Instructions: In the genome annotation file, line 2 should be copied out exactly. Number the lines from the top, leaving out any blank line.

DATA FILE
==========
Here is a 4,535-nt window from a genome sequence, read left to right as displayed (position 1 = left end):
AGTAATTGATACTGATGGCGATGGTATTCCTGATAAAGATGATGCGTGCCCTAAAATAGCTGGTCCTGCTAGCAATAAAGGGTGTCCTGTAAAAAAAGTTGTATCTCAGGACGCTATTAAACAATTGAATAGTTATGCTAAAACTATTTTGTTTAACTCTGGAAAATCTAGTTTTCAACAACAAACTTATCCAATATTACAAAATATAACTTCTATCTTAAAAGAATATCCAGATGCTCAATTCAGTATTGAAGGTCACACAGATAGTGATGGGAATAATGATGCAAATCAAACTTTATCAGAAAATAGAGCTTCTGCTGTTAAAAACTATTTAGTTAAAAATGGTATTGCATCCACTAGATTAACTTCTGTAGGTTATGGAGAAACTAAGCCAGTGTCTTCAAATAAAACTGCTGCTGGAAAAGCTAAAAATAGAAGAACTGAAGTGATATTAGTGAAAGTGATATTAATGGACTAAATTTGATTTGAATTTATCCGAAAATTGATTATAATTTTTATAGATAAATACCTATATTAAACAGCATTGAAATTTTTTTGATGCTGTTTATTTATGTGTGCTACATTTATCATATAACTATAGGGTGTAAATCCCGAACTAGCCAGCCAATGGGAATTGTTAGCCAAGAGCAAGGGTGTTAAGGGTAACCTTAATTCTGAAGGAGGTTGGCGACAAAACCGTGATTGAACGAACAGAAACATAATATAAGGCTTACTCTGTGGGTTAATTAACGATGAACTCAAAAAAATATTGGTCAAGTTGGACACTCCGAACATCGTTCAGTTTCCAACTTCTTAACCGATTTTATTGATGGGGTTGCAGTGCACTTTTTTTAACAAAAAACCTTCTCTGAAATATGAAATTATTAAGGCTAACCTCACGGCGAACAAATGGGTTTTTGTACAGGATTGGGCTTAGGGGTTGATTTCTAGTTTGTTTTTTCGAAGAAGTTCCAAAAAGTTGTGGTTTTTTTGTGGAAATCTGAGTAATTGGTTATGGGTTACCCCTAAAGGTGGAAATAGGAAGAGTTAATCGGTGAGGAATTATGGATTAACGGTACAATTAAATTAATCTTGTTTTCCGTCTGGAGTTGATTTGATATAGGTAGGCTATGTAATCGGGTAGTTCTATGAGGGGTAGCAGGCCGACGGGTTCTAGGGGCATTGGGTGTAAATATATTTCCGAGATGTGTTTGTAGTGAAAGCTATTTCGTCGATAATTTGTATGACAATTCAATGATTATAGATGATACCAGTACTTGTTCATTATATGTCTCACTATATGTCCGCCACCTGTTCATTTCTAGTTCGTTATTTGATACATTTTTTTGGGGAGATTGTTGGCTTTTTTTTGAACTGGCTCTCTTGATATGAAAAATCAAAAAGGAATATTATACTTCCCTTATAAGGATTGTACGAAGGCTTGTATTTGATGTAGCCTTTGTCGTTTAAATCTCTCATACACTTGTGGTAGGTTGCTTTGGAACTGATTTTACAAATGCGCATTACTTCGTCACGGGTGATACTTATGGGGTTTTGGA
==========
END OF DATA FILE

AGTAATTGATACTGATGGCGATGGTATTCCTGATAAAGATGATGCGTGCCCTAAAATAGCTGGTCCTGCTAGCAATAAAGGGTGTCCTGTAAAAAAAGTTGTATCTCAGGACGCTATTAAACAATTGAATAGTTATGCTAAAACTATTTTGTTTAACTCTGGAAAATCTAGTTTTCAACAACAAACTTATCCAATATTACAAAATATAACTTCTATCTTAAAAGAATATCCAGATGCTCAATTCAGTATTGAAGGTCACACAGATAGTGATGGGAATAATGATGCAAATCAAACTTTATCAGAAAATAGAGCTTCTGCTGTTAAAAACTATTTAGTTAAAAATGGTATTGCATCCACTAGATTAACTTCTGTAGGTTATGGAGAAACTAAGCCAGTGTCTTCAAATAAAACTGCTGCTGGAAAAGCTAAAAATAGAAGAACTGAAGTGATATTAGTGAAAGTGATATTAATGGACTAAATTTGATTTGAATTTATCCGAAAATTGATTATAATTTTTATAGATAAATACCTATATTAAACAGCATTGAAATTTTTTTGATGCTGTTTATTTATGTGTGCTACATTTATCATATAACTATAGGGTGTAAATCCCGAACTAGCCAGCCAATGGGAATTGTTAGCCAAGAGCAAGGGTGTTAAGGGTAACCTTAATTCTGAAGGAGGTTGGCGACAAAACCGTGATTGAACGAACAGAAACATAATATAAGGCTTACTCTGTGGGTTAATTAACGATGAACTCAAAAAAATATTGGTCAAGTTGGACACTCCGAACATCGTTCAGTTTCCAACTTCTTAACCGATTTTATTGATGGGGTTGCAGTGCACTTTTTTTAACAAAAAACCTTCTCTGAAATATGAAATTATTAAGGCTAACCTCACGGCGAACAAATGGGTTTTTGTACAGGATTGGGCTTAGGGGTTGATTTCTAGTTTGTTTTTTCGAAGAAGTTCCAAAAAGTTGTGGTTTTTTTGTGGAAATCTGAGTAATTGGTTATGGGTTACCCCTAAAGGTGGAAATAGGAAGAGTTAATCGGTGAGGAATTATGGATTAACGGTACAATTAAATTAATCTTGTTTTCCGTCTGGAGTTGATTTGATATAGGTAGGCTATGTAATCGGGTAGTTCTATGAGGGGTAGCAGGCCGACGGGTTCTAGGGGCATTGGGTGTAAATATATTTCCGAGATGTGTTTGTAGTGAAAGCTATTTCGTCGATAATTTGTATGACAATTCAATGATTATAGATGATACCAGTACTTGTTCATTATATGTCTCACTATATGTCCGCCACCTGTTCATTTCTAGTTCGTTATTTGATACATTTTTTTGGGGAGATTGTTGGCTTTTTTTTGAACTGGCTCTCTTGATATGAAAAATCAAAAAGGAATATTATACTTCCCTTATAAGGATTGTACGAAGGCTTGTATTTGATGTAGCCTTTGTCGTTTAAATCTCTCATACACTTGTGGTAGGTTGCTTTGGAACTGATTTTACAAATGCGCATTACTTCGTCACGGGTGATACTTATGGGGTTTTGGA